A Vessel to the Past by Tim Lemon



As intangible as music is, flowing freely through the air, it evokes such palpable emotions and draws out such passionate responses as if longing to be touched. I think that is why I like buying CDs. Aside from supporting my favorite artists and others that I happen to come across as opening acts, I like literally holding the music in my hands. I like reading the lyric book and examining the credits to better understand the journey by which each song went from an idea to a collection of curated sound waves released to the masses. With all of this understood, it may not come as a surprise that I have amassed a decent collection of music in the form of CDs. That collection is the reason that I insisted on buying a car that had a CD player, something that is becoming increasingly more difficult to find, after my 2003 Chrysler 300 died a couple years ago. But that collection is more than just a stack of circular plastic slipped into either paper sleeves or plastic cases. It is an audible and tangible time machine that houses years of memories and is filled to the brim with associated thoughts, feelings, and emotions. I can remember hearing most of the songs for the first time, seeing many of them performed live, and the purchase or burning of each piece of the collection which culminated inthem taking their respective places in the center console of my car.

For the first time in a long time, I reintroduced myself to three CDs that I burned during the summer after I graduated from high school, donning such cringe-worthy titles as “Reggae Groove”, “Travel Anthems”, and “Just Chillin’”. But my attachment goes far deeper than whatever I deemed appropriate to scribble on them at the time. As I put each one into the single-CD player over the past week and the sounds of Bob Marley, John Butler, Bedouin Soundclash, Dispatch, and Bobby Aluamong others poured forth through my car speakers, I remembered what went through my head while I put together theindividual Windows Media Player playlists. I remembered driving around with them similarly blaring one car ago. I remember the girl that I made copies for in hopes of getting her into my taste in music. I remember still riding the high of graduation full speed ahead toward the great uncertainty of college as I prepared to say goodbye to some of my friends that were going away to school. Five years after the fact, I see how much has changed around me-I’ve fallen out of touch with some of those friends, college has come and gone, and I’ve moved to Maine. In fact, listening back has made me think of what songs and artists would go on the mix CDs to remember these last four years. But just as I’ve seen things change, I’ve also seen things stay the same-my taste in music for example. Even as it has evolved, I always seem to return to some of the same artists tied to the folk, rock, roots, and reggae genres. I’ve seen most of the bands and individual musicians perform live, the CDs being both my introduction to their music and a time capsule of sorts in which to return for double the nostalgia.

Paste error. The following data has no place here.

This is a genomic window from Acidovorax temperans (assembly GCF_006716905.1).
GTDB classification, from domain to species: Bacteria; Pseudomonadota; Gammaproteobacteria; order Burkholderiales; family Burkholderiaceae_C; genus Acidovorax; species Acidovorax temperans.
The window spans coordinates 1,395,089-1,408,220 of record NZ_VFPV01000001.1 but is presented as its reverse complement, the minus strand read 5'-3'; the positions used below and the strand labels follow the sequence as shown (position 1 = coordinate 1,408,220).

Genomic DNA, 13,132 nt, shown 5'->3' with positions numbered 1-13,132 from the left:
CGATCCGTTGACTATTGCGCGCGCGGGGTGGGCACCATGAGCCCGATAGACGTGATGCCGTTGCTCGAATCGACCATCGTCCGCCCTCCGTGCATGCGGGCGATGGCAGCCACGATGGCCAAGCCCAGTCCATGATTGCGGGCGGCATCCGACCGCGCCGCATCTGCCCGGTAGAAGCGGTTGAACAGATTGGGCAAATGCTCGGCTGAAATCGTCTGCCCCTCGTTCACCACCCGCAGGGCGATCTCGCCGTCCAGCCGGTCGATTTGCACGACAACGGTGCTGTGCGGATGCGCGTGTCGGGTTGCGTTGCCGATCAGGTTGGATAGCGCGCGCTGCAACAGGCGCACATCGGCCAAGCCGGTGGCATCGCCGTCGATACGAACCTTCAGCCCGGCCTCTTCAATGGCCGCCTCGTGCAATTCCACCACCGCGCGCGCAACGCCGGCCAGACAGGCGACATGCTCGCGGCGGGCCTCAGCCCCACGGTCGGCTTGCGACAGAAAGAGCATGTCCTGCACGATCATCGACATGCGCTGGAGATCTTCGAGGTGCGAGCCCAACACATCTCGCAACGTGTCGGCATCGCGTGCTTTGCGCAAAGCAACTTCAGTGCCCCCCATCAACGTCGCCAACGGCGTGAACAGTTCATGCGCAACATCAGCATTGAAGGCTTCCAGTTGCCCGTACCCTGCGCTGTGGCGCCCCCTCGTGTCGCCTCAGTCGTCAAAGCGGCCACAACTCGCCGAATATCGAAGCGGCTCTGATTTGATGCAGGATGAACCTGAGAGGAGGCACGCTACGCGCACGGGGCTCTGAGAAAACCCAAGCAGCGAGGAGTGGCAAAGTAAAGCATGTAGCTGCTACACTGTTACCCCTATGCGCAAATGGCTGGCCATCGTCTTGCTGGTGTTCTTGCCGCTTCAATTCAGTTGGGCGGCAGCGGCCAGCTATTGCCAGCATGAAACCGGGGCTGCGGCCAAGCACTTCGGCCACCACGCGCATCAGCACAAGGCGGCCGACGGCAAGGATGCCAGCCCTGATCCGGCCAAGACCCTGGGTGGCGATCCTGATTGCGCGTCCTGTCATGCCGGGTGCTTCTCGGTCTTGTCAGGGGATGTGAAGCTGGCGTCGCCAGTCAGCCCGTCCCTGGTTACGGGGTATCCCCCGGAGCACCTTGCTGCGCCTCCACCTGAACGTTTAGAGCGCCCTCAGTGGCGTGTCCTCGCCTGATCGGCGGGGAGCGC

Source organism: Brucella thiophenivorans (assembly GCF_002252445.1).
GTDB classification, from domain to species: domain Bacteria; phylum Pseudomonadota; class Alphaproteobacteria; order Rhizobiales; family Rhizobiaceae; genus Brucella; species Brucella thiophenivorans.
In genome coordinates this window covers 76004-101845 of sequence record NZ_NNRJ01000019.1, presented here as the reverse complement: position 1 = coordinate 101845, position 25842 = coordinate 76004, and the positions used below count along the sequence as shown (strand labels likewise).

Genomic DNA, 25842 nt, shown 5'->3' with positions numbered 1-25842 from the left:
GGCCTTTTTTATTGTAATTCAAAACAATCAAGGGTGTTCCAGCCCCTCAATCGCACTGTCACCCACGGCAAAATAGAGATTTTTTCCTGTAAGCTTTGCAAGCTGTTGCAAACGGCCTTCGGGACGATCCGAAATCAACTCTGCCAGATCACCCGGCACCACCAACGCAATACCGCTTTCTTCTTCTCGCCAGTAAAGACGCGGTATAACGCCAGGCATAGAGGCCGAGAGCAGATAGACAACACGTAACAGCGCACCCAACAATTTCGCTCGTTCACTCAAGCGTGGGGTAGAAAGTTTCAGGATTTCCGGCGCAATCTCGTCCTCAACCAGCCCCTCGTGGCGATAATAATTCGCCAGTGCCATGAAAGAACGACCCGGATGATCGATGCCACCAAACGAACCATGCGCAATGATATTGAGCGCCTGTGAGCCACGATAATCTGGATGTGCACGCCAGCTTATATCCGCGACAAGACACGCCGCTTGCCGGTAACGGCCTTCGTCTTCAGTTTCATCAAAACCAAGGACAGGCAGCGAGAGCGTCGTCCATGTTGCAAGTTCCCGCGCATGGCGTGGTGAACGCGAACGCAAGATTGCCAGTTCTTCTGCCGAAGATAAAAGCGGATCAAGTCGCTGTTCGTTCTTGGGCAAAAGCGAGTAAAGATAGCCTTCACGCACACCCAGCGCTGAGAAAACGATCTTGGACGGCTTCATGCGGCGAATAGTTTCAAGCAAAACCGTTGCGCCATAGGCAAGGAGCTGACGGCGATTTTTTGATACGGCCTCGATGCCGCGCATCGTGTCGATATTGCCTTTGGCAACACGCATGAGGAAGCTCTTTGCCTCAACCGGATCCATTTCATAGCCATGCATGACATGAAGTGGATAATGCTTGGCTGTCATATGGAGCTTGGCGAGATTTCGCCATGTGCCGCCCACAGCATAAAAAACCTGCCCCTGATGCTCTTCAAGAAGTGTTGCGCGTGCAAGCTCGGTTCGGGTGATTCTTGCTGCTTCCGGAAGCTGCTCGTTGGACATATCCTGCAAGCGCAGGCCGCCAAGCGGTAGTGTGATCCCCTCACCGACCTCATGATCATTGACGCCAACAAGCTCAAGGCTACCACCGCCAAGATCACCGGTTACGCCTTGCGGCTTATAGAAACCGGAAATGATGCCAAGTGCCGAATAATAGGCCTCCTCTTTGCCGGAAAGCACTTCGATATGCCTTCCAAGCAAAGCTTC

Just as the CDs serve as a permanent reminder of where I come from and where I’ve been, they also show where I’m going as Dispatch and John Butler Trio tour dates are sure to be high points of my summer concert schedule. It is the words of the former in the song “Elias” to which I related most upon listening for the first time again and preparing to see them performed next month: “Hold my hand just one more time, to see if you’re really gonna meet me.” With each fleeting listen or live show that I wished would never end, I’ve sung along and formed a bond. Although it may be some time before these tracks grace my car’s CD player again, I will always return to their essence-the songs, the bands, the music-and they can rest in the center console assured that we will meet again.

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